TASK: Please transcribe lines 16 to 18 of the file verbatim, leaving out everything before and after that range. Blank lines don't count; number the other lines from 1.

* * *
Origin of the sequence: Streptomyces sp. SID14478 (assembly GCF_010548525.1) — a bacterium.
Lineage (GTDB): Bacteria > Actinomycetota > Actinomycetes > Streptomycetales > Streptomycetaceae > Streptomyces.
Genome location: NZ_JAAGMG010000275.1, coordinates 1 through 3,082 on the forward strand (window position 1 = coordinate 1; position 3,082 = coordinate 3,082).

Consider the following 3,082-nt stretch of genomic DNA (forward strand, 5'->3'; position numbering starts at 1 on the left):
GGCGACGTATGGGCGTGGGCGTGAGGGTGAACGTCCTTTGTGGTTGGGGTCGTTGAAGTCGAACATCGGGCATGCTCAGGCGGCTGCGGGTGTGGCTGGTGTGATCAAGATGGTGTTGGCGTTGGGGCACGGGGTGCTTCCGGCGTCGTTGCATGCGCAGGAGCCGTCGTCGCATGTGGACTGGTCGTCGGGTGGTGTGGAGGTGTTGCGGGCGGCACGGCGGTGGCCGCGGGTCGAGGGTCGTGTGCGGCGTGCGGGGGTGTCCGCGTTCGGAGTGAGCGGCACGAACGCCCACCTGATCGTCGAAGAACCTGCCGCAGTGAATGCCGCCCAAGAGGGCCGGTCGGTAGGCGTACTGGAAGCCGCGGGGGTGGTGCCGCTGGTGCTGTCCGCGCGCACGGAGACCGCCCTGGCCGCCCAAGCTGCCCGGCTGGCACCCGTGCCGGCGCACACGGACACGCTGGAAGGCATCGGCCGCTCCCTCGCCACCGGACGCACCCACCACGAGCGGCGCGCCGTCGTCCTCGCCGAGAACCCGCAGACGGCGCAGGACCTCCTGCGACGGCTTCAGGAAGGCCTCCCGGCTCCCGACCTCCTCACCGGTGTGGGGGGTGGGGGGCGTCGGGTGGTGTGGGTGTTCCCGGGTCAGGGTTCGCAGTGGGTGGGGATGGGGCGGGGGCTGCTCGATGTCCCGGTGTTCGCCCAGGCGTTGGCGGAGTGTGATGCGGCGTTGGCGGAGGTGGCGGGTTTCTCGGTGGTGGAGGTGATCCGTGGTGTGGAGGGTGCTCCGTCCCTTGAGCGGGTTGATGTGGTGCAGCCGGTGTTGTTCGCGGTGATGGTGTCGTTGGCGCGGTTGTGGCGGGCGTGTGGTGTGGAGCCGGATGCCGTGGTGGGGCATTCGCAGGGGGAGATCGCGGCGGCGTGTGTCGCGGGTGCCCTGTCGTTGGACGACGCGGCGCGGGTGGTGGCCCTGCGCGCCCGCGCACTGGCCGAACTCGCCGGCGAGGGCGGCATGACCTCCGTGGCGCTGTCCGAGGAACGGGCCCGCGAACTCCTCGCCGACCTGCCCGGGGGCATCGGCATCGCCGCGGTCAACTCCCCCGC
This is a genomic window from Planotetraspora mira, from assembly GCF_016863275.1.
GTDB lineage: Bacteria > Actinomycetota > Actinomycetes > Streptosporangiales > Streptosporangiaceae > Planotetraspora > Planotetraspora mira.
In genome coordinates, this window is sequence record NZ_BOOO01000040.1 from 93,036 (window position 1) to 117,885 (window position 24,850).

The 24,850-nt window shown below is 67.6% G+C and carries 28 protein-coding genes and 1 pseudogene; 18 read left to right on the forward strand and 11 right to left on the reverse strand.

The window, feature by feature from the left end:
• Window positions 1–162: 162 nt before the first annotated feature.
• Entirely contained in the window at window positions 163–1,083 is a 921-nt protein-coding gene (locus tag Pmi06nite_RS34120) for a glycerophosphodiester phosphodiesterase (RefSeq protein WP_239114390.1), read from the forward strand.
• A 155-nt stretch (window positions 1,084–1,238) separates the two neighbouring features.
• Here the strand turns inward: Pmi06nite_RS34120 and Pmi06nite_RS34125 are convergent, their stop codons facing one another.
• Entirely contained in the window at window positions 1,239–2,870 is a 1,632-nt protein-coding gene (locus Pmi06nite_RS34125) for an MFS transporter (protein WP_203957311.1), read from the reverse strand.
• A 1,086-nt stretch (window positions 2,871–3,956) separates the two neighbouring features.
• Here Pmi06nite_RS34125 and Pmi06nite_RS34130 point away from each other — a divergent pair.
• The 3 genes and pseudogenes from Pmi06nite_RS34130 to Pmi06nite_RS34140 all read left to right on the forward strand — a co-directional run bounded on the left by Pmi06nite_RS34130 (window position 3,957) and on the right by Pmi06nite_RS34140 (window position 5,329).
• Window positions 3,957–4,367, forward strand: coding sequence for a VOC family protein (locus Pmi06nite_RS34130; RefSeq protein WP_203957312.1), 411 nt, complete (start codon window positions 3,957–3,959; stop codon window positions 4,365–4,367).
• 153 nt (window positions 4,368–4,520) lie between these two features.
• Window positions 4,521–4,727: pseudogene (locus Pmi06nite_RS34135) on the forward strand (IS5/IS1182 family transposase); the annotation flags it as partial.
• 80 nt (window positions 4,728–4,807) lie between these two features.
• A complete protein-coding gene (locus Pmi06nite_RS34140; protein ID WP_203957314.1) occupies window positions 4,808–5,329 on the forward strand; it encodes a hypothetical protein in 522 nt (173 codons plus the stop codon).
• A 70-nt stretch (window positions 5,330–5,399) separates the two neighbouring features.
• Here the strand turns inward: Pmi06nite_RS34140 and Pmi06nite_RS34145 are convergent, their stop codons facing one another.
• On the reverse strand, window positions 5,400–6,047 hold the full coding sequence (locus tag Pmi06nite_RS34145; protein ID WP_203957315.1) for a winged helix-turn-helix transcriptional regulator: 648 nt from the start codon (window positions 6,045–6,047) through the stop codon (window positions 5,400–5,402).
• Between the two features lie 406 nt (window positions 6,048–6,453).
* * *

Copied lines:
• A 1,086-nt stretch (window positions 2,871–3,956) separates the two neighbouring features.
• Here Pmi06nite_RS34125 and Pmi06nite_RS34130 point away from each other — a divergent pair.
• The 3 genes and pseudogenes from Pmi06nite_RS34130 to Pmi06nite_RS34140 all read left to right on the forward strand — a co-directional run bounded on the left by Pmi06nite_RS34130 (window position 3,957) and on the right by Pmi06nite_RS34140 (window position 5,329).